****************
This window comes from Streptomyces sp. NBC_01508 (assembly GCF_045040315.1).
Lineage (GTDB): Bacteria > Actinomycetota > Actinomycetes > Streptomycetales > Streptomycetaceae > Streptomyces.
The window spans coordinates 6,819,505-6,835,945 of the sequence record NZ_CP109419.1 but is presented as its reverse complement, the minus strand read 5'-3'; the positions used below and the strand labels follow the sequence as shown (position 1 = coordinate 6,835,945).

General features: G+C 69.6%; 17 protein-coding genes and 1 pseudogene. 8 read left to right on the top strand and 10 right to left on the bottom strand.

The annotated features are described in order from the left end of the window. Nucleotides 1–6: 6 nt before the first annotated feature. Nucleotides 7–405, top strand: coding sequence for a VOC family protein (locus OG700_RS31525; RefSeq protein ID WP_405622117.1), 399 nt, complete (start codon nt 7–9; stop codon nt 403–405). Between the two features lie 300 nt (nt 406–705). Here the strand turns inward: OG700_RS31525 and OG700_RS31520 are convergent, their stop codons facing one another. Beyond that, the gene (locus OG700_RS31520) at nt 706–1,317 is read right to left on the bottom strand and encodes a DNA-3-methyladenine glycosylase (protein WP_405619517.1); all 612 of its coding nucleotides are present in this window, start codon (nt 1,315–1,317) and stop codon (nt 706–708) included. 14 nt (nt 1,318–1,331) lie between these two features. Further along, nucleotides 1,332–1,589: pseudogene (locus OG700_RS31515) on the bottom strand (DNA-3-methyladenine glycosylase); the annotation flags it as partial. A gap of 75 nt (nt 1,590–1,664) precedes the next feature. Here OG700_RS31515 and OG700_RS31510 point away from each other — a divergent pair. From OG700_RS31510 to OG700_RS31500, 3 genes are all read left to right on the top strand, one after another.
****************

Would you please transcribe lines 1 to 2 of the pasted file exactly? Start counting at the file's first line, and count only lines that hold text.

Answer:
This window comes from Streptomyces sp. NBC_01508 (assembly GCF_045040315.1).
Lineage (GTDB): Bacteria > Actinomycetota > Actinomycetes > Streptomycetales > Streptomycetaceae > Streptomyces.